Migrant Zine Collective is an activist-based zine collective aiming to amplify, celebrate and share the voices of migrants of colour in Aotearoa (New Zealand). The collective was founded in 2017 upon the release of GEN M (short for “Generation Migrant”), a zine collated and self-published by Helen Yeung in the hopes of celebrating her Hong Kong-Chinese diasporic background, along with the personal stories of other migrant youth in Tāmaki Makaurau (Auckland). The collective is currently co-organised by a passionate group of women of colour, and has since expanded its work to a range of zine workshops, community events, pop-up libraries and digital collaborations both locally and around the globe.
Our Politics: Migrant Zine Collective offers a space that is critical of the white-dominated power structures that govern our lived experiences as people of colour. We aim to open up a space where people of colour are able to unapologetically speak up, discuss and unpack critical issues in mainstream society such as sexism, racism, classism and other forms of inequality. This means individuals that come to our workshops, events or submit to our zines are free to express themselves in whatever way they see fit, whether this be language, emotion or tone. Our work is not intended to be palatable to a white audience or dominant groups, therefore we do not encourage any tone-policing of sentiments shared by participants and contributors. Furthermore, as tauiwi (non-Māori) people of colour living on colonised land, we recognise and are committed to confronting the ongoing legacy of colonisation, systemic racism and racial politics that are specific to Aotearoa.
Our Work: Migrant Zine Collective has facilitated workshops in partnership with a number of local organisations and community groups. This includes Auckland Libraries, Shakti New Zealand, Mangere Arts Centre – Nga Tohu o Uenuku, Aotearoa Asian Arts Hui, Massey University, Mairangi Arts Centre, First Thursdays, Albert-Eden Local Board, NZ International Comedy Festival, Strange Goods, Te Manawa, Objectspace, Belong Aotearoa and Shared Lines Collaborative.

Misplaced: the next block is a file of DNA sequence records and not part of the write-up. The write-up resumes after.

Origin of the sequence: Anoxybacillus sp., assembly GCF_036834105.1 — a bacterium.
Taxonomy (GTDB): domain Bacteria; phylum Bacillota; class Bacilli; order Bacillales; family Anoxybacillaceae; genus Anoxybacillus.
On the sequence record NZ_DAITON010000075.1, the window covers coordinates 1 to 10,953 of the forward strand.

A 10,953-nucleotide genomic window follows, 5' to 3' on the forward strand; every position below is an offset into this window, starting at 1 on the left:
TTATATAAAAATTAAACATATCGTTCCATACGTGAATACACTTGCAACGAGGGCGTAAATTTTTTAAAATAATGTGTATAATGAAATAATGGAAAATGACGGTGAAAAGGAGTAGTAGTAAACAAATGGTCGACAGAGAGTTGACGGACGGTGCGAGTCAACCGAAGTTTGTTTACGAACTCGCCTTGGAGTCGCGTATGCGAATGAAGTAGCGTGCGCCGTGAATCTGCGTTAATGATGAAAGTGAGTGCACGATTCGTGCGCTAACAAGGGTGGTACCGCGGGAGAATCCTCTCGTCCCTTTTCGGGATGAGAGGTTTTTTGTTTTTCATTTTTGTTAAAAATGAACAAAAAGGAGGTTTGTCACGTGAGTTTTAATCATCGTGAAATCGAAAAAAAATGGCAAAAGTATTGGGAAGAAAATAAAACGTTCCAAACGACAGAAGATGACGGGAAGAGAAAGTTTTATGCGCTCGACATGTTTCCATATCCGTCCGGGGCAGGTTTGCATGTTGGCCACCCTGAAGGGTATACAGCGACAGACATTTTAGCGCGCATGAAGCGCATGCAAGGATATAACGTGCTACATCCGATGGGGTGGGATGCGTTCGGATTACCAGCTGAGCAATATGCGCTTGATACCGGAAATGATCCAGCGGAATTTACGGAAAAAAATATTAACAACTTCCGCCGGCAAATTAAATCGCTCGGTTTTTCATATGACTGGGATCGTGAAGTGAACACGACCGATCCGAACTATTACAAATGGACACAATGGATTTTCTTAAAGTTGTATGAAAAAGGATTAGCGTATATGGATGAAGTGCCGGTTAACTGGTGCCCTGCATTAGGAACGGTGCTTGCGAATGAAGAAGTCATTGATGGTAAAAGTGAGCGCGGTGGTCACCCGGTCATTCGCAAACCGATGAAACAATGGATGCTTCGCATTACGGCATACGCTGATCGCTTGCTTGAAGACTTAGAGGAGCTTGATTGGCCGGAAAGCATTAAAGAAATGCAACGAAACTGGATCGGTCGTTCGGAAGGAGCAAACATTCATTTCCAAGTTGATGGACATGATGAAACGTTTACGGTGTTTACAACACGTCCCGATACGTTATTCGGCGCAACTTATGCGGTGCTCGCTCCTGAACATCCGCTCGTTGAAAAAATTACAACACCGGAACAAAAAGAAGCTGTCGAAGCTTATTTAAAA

Internationally, we have worked with a number of organisations and groups, including Musubi Hong Kong, Kon Len Knhom, and Harvard Immigration Project. In 2019, we successfully launched our first Migrant Zine POP-UP Library at Sticky Institute in Melbourne, Australia. Our works have also been featured in various countries including Hong Kong, Malaysia, Cambodia, Australia and the US.
Our Inspirations: Our work is inspired by Shakti Youth, a group of young people from Asian, African and Middle Eastern backgrounds passionate about social justice and building towards a violence-free future in Aotearoa; and Mellow Yellow Aotearoa, a space which has existed since 2006 for Asian feminists to challenge colonialism, racism, sexism and all forms of unjust social hierarchy.